FEELING SORRY (just a little) for CIPRIANI
Whether he actually courts publicity is arguable; it’s just he has a habit of having ladies on his arm that the paparazzi like to train their lenses on. He’s young and earning a good living in Australia’s great outdoors, playing his game in the world’s sporting capital. Jealous? Nah!
Yet it was no more than a 30-second news item on Sky Sports News on Friday night that infuriated me and made me, momentarily, feel sorry for the former Wasps outside-half. I refuse to call him the ‘former’ England outside-half.
It was always going to be tough for the Melbourne Rebels, taking to the Super 15 stage at the AAMI stadium, representing the state of Victoria, a state full of sports fanatics, be it AFL (Aussie Rules), cricket, rugby league, tennis, F1 or soccer. What’s more the opposition were the Waratahs from New South Wales and the Sydney-Melbourne rivalry is intense, be it sport, culture, or bars and restaurants.
A crowd of more than 25,000 was a terrific marketing effort by the Rebels and vindication of the decision to award Melbourne the Super franchise, with plenty of union support in the state and the Rebel Army already making itself heard.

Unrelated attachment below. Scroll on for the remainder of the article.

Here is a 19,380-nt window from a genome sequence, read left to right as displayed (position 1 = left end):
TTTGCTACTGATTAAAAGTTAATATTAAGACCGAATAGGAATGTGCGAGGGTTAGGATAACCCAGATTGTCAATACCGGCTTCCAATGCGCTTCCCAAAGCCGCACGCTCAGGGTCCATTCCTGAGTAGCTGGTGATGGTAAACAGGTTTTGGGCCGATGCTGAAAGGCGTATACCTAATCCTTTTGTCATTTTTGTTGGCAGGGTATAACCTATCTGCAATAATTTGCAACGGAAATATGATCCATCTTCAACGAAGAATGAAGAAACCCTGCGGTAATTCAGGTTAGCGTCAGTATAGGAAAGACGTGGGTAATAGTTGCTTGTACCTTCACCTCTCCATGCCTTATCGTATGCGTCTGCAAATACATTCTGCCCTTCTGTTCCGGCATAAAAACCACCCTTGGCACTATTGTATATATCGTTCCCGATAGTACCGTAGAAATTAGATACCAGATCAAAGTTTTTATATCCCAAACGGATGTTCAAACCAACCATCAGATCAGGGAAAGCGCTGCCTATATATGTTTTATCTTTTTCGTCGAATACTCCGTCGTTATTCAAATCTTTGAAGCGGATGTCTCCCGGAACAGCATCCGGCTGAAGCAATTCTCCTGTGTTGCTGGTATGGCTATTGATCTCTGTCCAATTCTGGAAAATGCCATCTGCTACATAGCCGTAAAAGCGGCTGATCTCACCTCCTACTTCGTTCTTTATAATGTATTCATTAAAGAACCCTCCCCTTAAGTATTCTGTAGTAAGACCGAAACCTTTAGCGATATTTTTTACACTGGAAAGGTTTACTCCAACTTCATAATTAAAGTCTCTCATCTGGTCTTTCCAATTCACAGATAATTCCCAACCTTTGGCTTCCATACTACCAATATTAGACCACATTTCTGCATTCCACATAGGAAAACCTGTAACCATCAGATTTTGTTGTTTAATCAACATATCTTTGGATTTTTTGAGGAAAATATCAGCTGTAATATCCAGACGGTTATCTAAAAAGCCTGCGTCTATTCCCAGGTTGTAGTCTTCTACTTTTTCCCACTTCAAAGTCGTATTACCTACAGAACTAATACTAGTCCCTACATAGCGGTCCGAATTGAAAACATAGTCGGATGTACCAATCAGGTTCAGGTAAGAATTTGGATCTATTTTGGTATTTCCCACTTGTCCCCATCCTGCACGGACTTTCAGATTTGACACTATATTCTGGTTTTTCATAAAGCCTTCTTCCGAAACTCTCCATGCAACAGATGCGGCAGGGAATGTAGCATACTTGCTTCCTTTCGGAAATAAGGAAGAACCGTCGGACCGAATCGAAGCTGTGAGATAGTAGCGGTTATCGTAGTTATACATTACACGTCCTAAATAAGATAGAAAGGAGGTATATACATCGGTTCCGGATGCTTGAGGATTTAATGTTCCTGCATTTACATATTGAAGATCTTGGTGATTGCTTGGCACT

There was no time in the Sky Sports clip to dwell on why the Waratahs had run out 43-0 winners on an historic day for Australian sport. But enough time to show Cipriani, who came on as a ninth minute substitute at outside-half, line up his only penalty attempt of the game. You could almost here the chuckle from the news presenter as she said: “Cipriani had one penalty shot – and missed.”
That was it. No mention about how the Englishman performed in other facets of the game. For the record he did pretty well behind a retreating pack and was especially strong in defence. In the second-half the Rebels, after a promising first-half with Welshman Gareth Delve to the fore at number 8, had a lot of defending to do.
Once Cipriani finds his feet and his forwards gain at least parity you suspect he is going to be a hit in the southern hemisphere and hopefully his picture will appear where it belongs, adorning the sports pages and he is critiqued as a sportsman not an errant rock star.
We give him grief – especially the media – for being a ‘celebrity’ (minor), enjoying the limelight and keep telling him to go away and concentrate on his rugby. No sooner does he do that – moving a mere 12,000 miles from home to get away – than the camera follows him as a ‘celeb’ and his missed penalty, admittedly not the toughest kick, is lampooned as the pratfall of a famous person. Pathetic. Good luck Danny.